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The American Church At a Crossroad

Over the last several years, my appreciation for our founding fathers has grown exponentially. Our constitution, their crowning achievement, is the greatest governing document ever forged in the minds of men. That said, the growth of my appreciation is in direct proportion to the increasing turmoil that is currently gripping our nation.  


That turmoil includes rampant inflation, massive national debt, unlimited funding of foreign wars, attacks on freedom of speech, lawlessness, antisemitism, the sexualization of children, a porous border, a tainted electoral system, and the weaponization of the federal government––to name a few.   

What’s coming to light are the bad actors, entrenched in government, education, media and entertainment, who are intent on “fundamentally transforming the United States of America.” You may recognize these words––Obama spoke them in 2008. And it was not mere rhetoric.

My sense is more and more people are becoming better informed about the wrecking ball that is bludgeoning our nation. What’s alarming, however, is the deafening silence of the American Church. 



Looking broadly at the church, I’m reminded of the myth of the frog in the pot of water: if you place a frog in a pot of boiling water it will jump out. But if you place the frog in a pot of tepid water and gradually heat it, the frog will remain in the water until it boils to death. At present, the church is sitting unperturbed in a pot of water that’s fast approaching boiling point.

So, why has the American church largely relinquished her God-given responsibility to influence government and culture


One argument that holds sway is that the church has no business meddling in politics. Isaiah 9:6, however, clearly speaks to the divine source of governmental authority, “For unto us a child is born, unto us a son is given: and the government shall be upon his shoulder.” Isaiah is speaking to Christ’s kingly leadership rather than religious leadership. Furthermore, God makes his appeal through the church––his ambassadors (2 Corinthians 5:20). And so it is through the agency of His church that Christ governs.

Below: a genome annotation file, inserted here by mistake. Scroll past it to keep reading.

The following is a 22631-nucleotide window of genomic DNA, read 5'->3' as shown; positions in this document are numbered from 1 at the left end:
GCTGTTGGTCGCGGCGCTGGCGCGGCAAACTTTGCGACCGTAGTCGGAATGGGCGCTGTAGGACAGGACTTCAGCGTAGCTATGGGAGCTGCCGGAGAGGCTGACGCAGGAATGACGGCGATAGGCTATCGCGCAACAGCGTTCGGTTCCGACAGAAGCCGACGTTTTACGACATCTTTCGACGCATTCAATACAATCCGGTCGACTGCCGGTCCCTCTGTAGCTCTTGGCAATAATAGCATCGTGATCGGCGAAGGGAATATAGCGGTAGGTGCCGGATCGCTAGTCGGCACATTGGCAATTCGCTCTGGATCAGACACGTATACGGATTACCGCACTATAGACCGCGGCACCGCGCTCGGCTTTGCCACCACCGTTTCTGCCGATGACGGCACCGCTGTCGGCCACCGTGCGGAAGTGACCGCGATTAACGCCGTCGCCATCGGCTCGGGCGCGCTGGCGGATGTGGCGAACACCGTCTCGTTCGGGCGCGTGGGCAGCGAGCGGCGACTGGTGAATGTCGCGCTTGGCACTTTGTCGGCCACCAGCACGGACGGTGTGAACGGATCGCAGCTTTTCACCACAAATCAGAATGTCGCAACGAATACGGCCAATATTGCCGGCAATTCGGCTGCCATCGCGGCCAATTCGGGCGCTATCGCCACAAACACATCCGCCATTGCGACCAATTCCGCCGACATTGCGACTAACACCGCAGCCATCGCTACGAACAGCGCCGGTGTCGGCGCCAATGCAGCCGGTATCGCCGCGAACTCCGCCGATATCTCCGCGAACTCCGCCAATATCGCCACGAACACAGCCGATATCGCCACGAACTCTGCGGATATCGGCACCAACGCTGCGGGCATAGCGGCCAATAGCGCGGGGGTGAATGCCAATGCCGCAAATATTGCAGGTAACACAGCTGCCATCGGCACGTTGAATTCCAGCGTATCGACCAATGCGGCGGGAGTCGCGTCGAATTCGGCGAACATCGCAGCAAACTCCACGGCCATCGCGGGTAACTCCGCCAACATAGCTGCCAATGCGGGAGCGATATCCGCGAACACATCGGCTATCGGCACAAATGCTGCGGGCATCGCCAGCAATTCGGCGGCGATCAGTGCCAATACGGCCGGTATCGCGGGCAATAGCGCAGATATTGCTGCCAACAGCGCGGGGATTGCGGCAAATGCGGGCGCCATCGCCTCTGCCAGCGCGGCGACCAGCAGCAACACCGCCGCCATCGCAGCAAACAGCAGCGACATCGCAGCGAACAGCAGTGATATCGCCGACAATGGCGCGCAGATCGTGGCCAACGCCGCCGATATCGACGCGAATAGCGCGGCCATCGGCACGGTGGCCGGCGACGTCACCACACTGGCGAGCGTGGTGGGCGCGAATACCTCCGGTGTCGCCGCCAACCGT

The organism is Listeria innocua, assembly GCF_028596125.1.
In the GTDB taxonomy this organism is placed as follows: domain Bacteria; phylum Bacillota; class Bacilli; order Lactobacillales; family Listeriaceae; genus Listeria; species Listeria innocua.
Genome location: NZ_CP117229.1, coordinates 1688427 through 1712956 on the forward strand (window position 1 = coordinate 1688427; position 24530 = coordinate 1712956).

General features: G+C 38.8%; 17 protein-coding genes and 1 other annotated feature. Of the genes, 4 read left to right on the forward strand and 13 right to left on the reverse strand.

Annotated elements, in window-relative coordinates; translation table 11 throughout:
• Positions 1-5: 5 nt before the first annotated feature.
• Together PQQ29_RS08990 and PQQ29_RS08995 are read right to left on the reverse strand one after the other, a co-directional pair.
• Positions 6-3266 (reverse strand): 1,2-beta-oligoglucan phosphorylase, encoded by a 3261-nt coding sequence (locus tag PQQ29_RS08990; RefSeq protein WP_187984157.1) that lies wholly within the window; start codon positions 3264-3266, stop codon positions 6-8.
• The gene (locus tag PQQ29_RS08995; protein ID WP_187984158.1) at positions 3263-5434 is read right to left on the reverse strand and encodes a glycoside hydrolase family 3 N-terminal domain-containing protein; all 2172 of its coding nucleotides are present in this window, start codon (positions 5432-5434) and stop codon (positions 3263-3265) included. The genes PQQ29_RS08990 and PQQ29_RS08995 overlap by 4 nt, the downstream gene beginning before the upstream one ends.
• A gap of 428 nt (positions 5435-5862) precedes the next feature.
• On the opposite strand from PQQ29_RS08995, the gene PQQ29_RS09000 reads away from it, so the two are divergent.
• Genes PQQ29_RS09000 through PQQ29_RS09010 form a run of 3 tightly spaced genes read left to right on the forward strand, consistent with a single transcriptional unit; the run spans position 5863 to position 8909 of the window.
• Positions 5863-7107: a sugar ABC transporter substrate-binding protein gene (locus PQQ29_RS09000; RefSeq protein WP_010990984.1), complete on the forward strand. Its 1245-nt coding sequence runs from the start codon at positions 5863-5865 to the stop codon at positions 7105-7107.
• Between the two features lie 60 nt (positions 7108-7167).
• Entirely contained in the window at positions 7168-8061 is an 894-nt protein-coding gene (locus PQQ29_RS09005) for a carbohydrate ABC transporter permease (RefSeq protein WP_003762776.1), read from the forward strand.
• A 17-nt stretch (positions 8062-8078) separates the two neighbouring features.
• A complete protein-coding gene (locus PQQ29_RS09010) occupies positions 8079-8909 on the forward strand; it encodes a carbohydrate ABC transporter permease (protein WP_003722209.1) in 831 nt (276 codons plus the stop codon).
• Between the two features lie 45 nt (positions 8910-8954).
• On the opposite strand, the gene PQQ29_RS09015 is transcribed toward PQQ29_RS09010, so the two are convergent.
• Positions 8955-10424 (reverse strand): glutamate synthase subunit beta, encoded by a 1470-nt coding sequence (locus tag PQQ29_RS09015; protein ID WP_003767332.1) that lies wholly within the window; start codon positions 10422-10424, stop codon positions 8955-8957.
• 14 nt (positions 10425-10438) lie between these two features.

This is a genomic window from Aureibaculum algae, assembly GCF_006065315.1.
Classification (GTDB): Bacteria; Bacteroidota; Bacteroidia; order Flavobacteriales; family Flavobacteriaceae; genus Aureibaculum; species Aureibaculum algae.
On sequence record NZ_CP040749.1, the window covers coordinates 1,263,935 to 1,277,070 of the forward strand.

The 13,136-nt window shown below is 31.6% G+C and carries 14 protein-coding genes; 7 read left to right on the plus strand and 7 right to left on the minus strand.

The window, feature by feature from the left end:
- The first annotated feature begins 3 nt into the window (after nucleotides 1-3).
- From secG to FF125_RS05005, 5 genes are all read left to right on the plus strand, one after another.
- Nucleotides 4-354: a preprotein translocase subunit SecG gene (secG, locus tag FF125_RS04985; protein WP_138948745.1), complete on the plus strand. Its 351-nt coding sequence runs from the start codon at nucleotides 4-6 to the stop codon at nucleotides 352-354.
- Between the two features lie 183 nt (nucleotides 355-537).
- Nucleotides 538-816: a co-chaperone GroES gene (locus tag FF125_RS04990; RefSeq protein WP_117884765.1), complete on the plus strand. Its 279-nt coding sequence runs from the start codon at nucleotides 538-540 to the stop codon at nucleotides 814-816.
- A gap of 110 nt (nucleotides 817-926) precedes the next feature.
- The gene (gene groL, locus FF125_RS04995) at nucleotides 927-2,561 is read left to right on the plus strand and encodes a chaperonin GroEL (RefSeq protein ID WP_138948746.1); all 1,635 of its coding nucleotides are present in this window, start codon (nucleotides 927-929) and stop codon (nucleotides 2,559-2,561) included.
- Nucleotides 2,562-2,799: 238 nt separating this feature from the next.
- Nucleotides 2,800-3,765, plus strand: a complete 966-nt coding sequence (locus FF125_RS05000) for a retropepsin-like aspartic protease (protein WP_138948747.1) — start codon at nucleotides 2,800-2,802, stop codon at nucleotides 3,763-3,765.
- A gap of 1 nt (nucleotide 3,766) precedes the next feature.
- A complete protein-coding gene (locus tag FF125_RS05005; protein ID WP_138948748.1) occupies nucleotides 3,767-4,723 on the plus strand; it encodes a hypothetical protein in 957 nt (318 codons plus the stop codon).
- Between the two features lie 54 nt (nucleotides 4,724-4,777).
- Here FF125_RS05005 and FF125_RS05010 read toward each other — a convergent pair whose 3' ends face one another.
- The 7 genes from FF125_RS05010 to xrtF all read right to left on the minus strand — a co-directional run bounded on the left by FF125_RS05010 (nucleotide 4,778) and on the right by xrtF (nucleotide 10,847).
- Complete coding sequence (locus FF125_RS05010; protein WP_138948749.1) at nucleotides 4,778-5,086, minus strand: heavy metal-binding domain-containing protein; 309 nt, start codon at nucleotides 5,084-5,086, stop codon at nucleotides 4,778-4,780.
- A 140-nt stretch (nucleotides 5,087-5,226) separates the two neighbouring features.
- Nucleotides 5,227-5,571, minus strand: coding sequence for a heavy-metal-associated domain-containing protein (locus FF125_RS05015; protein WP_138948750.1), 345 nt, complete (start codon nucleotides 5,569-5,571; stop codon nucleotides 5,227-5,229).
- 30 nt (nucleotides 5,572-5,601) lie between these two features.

This is consistent with the Constitution in that the first three words of the preamble––We The People––affirm that our government exists because the people formed it. And the powers given to every elected official are invested in them by the people. 


So, why must the church influence culture? Culture reflects the moral acuity of a society and expresses what the collective members of that society believe and value. Those values are then substantiated through policy, (hence, the word politics), which are the working instruments devised by government. Whoever influences culture shapes politics, and politics determines the fate of a nation. The church has the authority and a moral imperative to influence both culture and public policy.


The church’s failure to influence, however, is due, in large part, to Pastors who fail to preach God’s Word which exposes the evil at work in a society. Christian leaders who will not speak for fear of losing tithes, or exposing division or becoming targets of persecution, are prioritizing safety and position over their pastoral calling. Moreover, when Pastors lack courage to teach biblical truths, then Christians will be influenced, not by the Word, but by the ungodly culture.


There are simply no arguments of merit that preclude Pastors from speaking out against evil. Case in point: German Pastor, Dietrich Bonhoeffer, a rare voice in pre-WWII Germany, stood in opposition to the burgeoning Nazi regime. While some Christian leaders openly embraced Hitler––most remained silent. Had that silent majority joined in opposition with Bonhoeffer, the Nazi’s would have failed to gain sufficient influence with the German people needed to assume power. 


Bonhoeffer understood the danger, stating, “Silence in the face of evil is itself evil: God will not hold us guiltless. Not to speak is to speak. Not to act is to act.” And so it was in the 1930’s that the German church remained silent and 52 million people ultimately perished.

Should the American church fail to embrace her godly mantle––should she determine to simply wait and watch and wonder why the world is on fire––then the America envisioned by our founding fathers will utterly collapse, and the world with her.  

 

 

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